Sunny skies and moderate temperatures Sunday got the season’s first Peabody Sunday Cruise off to a brisk and enjoyable start.
Both sides of the 100 block of N. Walnut St. were filled with cars, motorcycles, vendors, visitors, music, and good times. People milled around, admired the vehicles, bought trinkets, T-shirts, jellies, and doughnuts, and compared one model to another.
Gerry McCann, Andover, performed a music and message open church service in the middle of the block. McCann played guitar and sang “Amazing Grace,” “Let the Earth Rejoice,” “More Love,” and other traditional and contemporary hymns.
McCann belongs to the Kingdom Riders Club, a part of Christian Motorcyclists Association.
Owners bring their cars and motorcycles to a “come and go” exhibit, where they enjoy the show as long as they want and leave when they are ready. The vehicles are in varying states of restoration, some looking as if they just rolled off the production line and others looking in need of love and skilled attention.
Until noon, motorcycles outnumbered cars at the show.
John Day of Junction City brought the maroon 1959 Harley Davidson Panhead he’s owned since he was 17.
Thurman Davenport of Wichita rode his black 1998 95th anniversary Harley Davidson Heritage Springer.
“I found her in Fort Smith, Arkansas,” Davenport said. “I got it and customized it a bit. Harley Davidson came out with a toolbox that matches the bike and I’ve got it. I’ve got every accessory for it.”
The swimming pool builder has rebuilt motorcycles as a sideline hobby for years, rebuilding 30 to 40 of them. Some he’s kept and others he’s sold.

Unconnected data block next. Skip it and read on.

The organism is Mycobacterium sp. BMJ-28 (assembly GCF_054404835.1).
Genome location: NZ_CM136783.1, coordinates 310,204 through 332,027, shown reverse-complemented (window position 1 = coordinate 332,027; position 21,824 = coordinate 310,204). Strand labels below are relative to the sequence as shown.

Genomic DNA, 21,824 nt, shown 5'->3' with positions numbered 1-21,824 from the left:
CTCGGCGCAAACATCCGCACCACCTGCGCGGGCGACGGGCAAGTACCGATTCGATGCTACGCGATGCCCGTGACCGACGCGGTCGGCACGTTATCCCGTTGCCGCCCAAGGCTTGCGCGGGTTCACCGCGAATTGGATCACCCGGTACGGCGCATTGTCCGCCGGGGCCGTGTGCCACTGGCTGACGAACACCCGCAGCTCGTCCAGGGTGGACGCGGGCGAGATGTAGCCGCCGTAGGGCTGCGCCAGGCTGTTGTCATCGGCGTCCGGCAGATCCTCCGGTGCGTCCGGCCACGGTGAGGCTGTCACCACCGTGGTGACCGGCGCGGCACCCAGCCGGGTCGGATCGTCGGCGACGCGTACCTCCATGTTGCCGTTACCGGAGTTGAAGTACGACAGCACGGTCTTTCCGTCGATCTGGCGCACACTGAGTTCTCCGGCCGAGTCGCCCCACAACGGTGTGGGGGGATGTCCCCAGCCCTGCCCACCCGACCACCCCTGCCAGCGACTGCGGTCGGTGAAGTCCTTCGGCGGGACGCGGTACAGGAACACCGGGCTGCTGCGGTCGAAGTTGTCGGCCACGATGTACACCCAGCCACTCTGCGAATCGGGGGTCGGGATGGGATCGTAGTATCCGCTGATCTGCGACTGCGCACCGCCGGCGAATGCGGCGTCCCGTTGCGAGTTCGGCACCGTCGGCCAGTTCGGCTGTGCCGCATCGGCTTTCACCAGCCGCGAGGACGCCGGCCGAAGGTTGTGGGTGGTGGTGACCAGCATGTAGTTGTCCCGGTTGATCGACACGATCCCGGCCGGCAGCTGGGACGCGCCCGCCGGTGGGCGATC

Charles Chamberlin from El Dorado brought a gray 1938 Chevrolet that’s been in the family since his parents bought it new. Used as a family car for years, it needed a lot of restoration by the time Chamberlin became the owner.
“I bought it in 1998, took it home and started working on it,” Chamberlin said.
He has restored it to a pleasure car that once again rolls down the highway to places like Denver and national parks.
“It’s a road car,” Chamberlin said. “I don’t trailer it around.”
Chamberlin quipped that he’s using it up now so his son doesn’t get it.
Brent Miles, one of the organizers of the car show, said planning for the events is a yearlong process of designing brochures and using various ways of getting the word out.
The three-year-old car show is not a competitive event with prizes awarded to exhibitors who meet selected criteria. Instead, it’s meant to be an enjoyable way to spend a Sunday at Peabody. The show has become more popular as time goes on, Miles said.
“We’re having slow and steady growth,” Miles said. “It’s kind of a meet and greet. Everyone comes and mingles.”
The $20 vendor’s fee goes back into making flyers and advertising cost, he said.
He said some of the exhibitors register ahead of time and others register when they arrive.
He got involved in the car show when he returned to his hometown two years ago.
“I’m from here originally,” Miles said.
Besides giving Peabody residents and others something to enjoy, it gives local businesses a reason to be open and increase sales, Miles said.